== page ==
COVID-19 Can Infect Testes with Potential Implications for Male Fertility

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COVID-19 can invade testis tissue in some men who are infected with the virus, according to a new study by University of Miami Miller School of Medicine researchers published in The World Journal of Men's Health.

These findings could be the first step in discovering COVID-19’s potential impact on male fertility and whether the virus can be sexually transmitted, said study lead author Ranjith Ramasamy, M.D., associate professor and director of reproductive urology at the Miller School.

Dr. Ramasamy and Miller School colleagues analyzed testis tissue from autopsies of six men who died of COVID-19 infection. They found impaired sperm function in three of the testis specimens and evidence of COVID-19 using electron microscopy in the tissue of one.

COVID viral particles found via electron microscopy. On the left (A) is tissue taken from a live, previously COVID-positive patient. On the right (B) is tissue collected via autopsy from a person who died of COVID. The arrows point toward the spiked COVID viral particles in both specimens.

“We also identified the presence of the virus in a man who underwent a testis biopsy for infertility but had a previous history of COVID-19. So the patient tested negative and was asymptomatic after having COVID-19 but still showed the presence of the virus inside the testes,” Dr. Ramasamy said. “This is the first published research to report on the case of a live patient to demonstrate the presence of COVID-19 in testis tissue of a patient who recovered from the virus. The finding is novel, remarkable, and certainly worthy of further exploration.”

It makes sense that the testes, which are responsible for sperm and testosterone production, are a target for COVID-19 infection. The virus has an affinity for angiotensin-converting enzyme-2 (ACE-2) receptors, which are in many of the body’s organs, including the lungs, heart, intestines, kidneys, and testes.

While this study suggests the virus can be present in testis tissue, questions remain about how much of the virus needs to be present in the testes to be detected in semen, as well as what threshold of viral load is needed in the semen to be sexually transmitted.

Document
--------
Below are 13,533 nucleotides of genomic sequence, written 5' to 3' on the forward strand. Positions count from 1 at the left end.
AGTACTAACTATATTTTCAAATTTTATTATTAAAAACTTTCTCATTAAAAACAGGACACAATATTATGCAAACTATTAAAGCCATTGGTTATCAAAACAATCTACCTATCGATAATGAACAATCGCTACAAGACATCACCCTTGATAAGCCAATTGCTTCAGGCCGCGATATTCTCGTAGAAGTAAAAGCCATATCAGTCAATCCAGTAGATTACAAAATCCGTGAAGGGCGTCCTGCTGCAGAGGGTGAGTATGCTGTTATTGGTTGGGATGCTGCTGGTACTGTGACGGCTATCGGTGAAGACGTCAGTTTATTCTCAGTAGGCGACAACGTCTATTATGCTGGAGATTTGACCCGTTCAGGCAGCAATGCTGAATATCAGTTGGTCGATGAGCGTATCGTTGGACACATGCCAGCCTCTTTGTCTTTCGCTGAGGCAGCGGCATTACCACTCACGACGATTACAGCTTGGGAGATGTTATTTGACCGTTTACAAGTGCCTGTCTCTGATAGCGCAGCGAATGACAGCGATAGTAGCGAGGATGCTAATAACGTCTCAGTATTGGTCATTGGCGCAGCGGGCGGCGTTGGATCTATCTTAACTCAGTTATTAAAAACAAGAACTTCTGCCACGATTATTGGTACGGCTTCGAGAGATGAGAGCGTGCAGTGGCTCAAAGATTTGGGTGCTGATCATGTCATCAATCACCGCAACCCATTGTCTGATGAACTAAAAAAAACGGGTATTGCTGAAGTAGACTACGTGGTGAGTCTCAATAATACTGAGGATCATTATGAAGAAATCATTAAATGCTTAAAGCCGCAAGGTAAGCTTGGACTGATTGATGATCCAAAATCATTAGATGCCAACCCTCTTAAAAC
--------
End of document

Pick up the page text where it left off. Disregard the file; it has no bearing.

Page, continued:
Several other viruses are known to affect spermatogenesis and fertility, including the mumps. It could be that COVID-19 works in a similar way, causing an inflammatory process, said the study’s first author, Justin K. Achua, M.S., a medical student at the Miller School.

“Mumps has been shown to enter the testes, causing inflammation of the testes and leading to impaired sperm production in about 10 to 20% of men who get infected,” Achua said. “Evaluating the autopsy findings, we saw that COVID-19 testis had signs of inflammation with white blood cells invading the testes.”

More studies are needed to evaluate exactly how testis tissue responds to the virus and what that might mean to male fertility and sexual transmission. This study is the first step in that process and opens the door to important research to pursue, especially in South Florida, Dr. Ramasamy said.

“The University of Miami is a major academic medical center in South Florida, at the heart of the COVID-19 epidemic in the state,” he said. “Florida remains in the top three states in the U.S. with the number of COVID-19 infections.”

For now, the finding suggests that men of all ages who have COVID-19 and experience testicular pain should make an appointment to see a urologist, Dr. Ramasamy said.

“Testicular pain along with other symptoms could be a sign that COVID-19 has entered the testes, and if men are thinking about fertility and/or low testosterone either at present or in the future, they should get their testosterone levels evaluated with a blood test and sperm parameters evaluated with a semen analysis,” he said.

Study coauthors are Kevin Y. Chu, M.D., urology resident at the Miller School; Emad Ibrahim, M.D., HCLD, assistant professor of urology and neurological surgery; Kajal Khodamoradi, Ph.D., clinical research associate; Katiana S. Delma; Oleksii A. Iakmenko, M.D., resident in pathology and laboratory medicine; Oleksandr N. Kryvenko, M.D., associate professor of pathology; and Himanshu Arora, Ph.D., research assistant professor of urology.

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